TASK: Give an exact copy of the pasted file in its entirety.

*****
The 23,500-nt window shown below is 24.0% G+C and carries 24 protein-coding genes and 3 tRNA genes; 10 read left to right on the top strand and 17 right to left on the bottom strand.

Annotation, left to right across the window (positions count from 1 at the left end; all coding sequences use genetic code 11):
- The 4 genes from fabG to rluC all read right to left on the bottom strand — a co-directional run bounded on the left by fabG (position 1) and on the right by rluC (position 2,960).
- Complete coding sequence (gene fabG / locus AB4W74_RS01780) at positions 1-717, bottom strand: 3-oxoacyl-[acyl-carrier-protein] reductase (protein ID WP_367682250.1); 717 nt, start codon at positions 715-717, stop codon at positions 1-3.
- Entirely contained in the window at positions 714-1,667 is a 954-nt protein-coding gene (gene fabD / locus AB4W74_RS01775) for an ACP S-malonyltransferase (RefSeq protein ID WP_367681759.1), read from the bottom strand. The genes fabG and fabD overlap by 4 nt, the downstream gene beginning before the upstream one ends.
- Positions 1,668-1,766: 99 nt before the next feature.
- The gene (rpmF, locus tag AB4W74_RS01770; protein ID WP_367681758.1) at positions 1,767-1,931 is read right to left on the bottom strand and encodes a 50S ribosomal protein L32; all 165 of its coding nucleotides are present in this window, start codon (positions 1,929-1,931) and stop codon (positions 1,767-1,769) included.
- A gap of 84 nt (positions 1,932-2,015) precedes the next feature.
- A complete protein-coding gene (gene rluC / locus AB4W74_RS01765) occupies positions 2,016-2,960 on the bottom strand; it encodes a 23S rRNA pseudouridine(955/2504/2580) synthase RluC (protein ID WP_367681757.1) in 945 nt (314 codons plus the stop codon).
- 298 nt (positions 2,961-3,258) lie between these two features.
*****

The 23,500-nt window shown below is 24.0% G+C and carries 24 protein-coding genes and 3 tRNA genes; 10 read left to right on the top strand and 17 right to left on the bottom strand.

Annotation, left to right across the window (positions count from 1 at the left end; all coding sequences use genetic code 11):
- The 4 genes from fabG to rluC all read right to left on the bottom strand — a co-directional run bounded on the left by fabG (position 1) and on the right by rluC (position 2,960).
- Complete coding sequence (gene fabG / locus AB4W74_RS01780) at positions 1-717, bottom strand: 3-oxoacyl-[acyl-carrier-protein] reductase (protein ID WP_367682250.1); 717 nt, start codon at positions 715-717, stop codon at positions 1-3.
- Entirely contained in the window at positions 714-1,667 is a 954-nt protein-coding gene (gene fabD / locus AB4W74_RS01775) for an ACP S-malonyltransferase (RefSeq protein ID WP_367681759.1), read from the bottom strand. The genes fabG and fabD overlap by 4 nt, the downstream gene beginning before the upstream one ends.
- Positions 1,668-1,766: 99 nt before the next feature.
- The gene (rpmF, locus tag AB4W74_RS01770; protein ID WP_367681758.1) at positions 1,767-1,931 is read right to left on the bottom strand and encodes a 50S ribosomal protein L32; all 165 of its coding nucleotides are present in this window, start codon (positions 1,929-1,931) and stop codon (positions 1,767-1,769) included.
- A gap of 84 nt (positions 1,932-2,015) precedes the next feature.
- A complete protein-coding gene (gene rluC / locus AB4W74_RS01765) occupies positions 2,016-2,960 on the bottom strand; it encodes a 23S rRNA pseudouridine(955/2504/2580) synthase RluC (protein ID WP_367681757.1) in 945 nt (314 codons plus the stop codon).
- 298 nt (positions 2,961-3,258) lie between these two features.